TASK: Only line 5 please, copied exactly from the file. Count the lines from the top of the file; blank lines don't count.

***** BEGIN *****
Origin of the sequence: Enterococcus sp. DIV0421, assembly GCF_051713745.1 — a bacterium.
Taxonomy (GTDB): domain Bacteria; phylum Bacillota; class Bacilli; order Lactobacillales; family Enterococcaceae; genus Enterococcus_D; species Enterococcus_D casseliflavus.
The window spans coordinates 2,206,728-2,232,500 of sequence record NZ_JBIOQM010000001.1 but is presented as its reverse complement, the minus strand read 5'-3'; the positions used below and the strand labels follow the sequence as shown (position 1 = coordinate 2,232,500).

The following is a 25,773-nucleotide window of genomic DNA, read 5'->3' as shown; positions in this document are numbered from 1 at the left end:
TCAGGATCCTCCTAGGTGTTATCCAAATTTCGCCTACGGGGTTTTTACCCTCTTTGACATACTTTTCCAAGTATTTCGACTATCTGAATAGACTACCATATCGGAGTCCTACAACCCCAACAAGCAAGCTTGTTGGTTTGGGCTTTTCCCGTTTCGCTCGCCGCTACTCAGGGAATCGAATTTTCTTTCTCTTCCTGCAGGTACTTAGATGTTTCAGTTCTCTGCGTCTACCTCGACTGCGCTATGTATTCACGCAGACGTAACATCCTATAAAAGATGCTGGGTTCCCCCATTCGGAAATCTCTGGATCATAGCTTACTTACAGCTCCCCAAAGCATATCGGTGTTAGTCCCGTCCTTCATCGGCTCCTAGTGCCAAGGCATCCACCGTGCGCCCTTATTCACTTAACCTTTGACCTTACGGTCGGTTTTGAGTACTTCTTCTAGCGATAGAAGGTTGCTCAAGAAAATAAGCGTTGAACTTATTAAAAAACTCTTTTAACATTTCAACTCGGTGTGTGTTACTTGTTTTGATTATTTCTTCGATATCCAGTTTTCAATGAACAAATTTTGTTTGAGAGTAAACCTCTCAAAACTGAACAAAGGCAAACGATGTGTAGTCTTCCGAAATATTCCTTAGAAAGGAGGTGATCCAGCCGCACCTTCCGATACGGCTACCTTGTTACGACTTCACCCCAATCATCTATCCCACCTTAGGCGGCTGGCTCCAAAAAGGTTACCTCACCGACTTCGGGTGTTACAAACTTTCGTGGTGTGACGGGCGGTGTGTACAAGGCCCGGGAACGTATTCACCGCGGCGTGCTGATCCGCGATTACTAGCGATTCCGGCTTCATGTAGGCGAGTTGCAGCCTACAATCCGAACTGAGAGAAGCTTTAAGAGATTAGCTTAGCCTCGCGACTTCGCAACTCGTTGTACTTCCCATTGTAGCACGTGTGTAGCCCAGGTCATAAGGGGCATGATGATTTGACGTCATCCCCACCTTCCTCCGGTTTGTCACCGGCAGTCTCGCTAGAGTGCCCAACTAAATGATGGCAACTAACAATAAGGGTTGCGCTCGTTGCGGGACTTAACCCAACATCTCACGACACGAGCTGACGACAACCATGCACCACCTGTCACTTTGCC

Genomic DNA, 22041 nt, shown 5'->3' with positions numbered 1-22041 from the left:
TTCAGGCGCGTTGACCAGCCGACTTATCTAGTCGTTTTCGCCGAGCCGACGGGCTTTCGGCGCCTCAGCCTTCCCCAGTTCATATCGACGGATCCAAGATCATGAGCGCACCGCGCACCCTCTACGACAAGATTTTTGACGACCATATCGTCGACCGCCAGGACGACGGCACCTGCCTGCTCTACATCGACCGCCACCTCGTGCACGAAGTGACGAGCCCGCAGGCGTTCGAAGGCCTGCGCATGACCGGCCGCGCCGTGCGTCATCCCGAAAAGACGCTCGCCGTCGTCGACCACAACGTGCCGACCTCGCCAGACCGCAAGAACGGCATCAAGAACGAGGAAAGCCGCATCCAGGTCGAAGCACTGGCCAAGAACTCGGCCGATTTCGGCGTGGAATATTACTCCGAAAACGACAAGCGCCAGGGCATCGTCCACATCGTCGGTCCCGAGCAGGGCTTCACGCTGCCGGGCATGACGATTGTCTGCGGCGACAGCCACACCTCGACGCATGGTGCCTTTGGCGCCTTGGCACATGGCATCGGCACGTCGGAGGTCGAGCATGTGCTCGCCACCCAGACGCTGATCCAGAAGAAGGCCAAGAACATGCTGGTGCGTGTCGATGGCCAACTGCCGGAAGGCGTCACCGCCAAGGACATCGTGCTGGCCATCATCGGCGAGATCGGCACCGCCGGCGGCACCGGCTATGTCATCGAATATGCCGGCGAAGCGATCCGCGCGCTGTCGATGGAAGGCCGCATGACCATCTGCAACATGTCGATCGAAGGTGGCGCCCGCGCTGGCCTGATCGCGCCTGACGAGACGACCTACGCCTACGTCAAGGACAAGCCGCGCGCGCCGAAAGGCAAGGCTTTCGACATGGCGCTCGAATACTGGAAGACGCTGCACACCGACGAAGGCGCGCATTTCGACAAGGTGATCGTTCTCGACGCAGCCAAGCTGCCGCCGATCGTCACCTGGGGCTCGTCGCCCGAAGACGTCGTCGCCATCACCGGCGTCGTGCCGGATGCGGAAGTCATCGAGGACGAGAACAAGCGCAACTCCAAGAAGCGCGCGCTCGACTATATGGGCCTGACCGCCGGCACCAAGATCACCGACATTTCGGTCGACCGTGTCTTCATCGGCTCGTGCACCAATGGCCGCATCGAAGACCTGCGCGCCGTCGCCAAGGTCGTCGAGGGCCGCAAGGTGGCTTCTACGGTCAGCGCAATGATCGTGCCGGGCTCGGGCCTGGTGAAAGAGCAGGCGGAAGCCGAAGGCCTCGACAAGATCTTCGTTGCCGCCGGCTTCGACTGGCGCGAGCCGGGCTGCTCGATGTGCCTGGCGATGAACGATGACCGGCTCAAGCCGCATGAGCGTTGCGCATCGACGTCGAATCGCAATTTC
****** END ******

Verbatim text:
TCAGGATCCTCCTAGGTGTTATCCAAATTTCGCCTACGGGGTTTTTACCCTCTTTGACATACTTTTCCAAGTATTTCGACTATCTGAATAGACTACCATATCGGAGTCCTACAACCCCAACAAGCAAGCTTGTTGGTTTGGGCTTTTCCCGTTTCGCTCGCCGCTACTCAGGGAATCGAATTTTCTTTCTCTTCCTGCAGGTACTTAGATGTTTCAGTTCTCTGCGTCTACCTCGACTGCGCTATGTATTCACGCAGACGTAACATCCTATAAAAGATGCTGGGTTCCCCCATTCGGAAATCTCTGGATCATAGCTTACTTACAGCTCCCCAAAGCATATCGGTGTTAGTCCCGTCCTTCATCGGCTCCTAGTGCCAAGGCATCCACCGTGCGCCCTTATTCACTTAACCTTTGACCTTACGGTCGGTTTTGAGTACTTCTTCTAGCGATAGAAGGTTGCTCAAGAAAATAAGCGTTGAACTTATTAAAAAACTCTTTTAACATTTCAACTCGGTGTGTGTTACTTGTTTTGATTATTTCTTCGATATCCAGTTTTCAATGAACAAATTTTGTTTGAGAGTAAACCTCTCAAAACTGAACAAAGGCAAACGATGTGTAGTCTTCCGAAATATTCCTTAGAAAGGAGGTGATCCAGCCGCACCTTCCGATACGGCTACCTTGTTACGACTTCACCCCAATCATCTATCCCACCTTAGGCGGCTGGCTCCAAAAAGGTTACCTCACCGACTTCGGGTGTTACAAACTTTCGTGGTGTGACGGGCGGTGTGTACAAGGCCCGGGAACGTATTCACCGCGGCGTGCTGATCCGCGATTACTAGCGATTCCGGCTTCATGTAGGCGAGTTGCAGCCTACAATCCGAACTGAGAGAAGCTTTAAGAGATTAGCTTAGCCTCGCGACTTCGCAACTCGTTGTACTTCCCATTGTAGCACGTGTGTAGCCCAGGTCATAAGGGGCATGATGATTTGACGTCATCCCCACCTTCCTCCGGTTTGTCACCGGCAGTCTCGCTAGAGTGCCCAACTAAATGATGGCAACTAACAATAAGGGTTGCGCTCGTTGCGGGACTTAACCCAACATCTCACGACACGAGCTGACGACAACCATGCACCACCTGTCACTTTGCC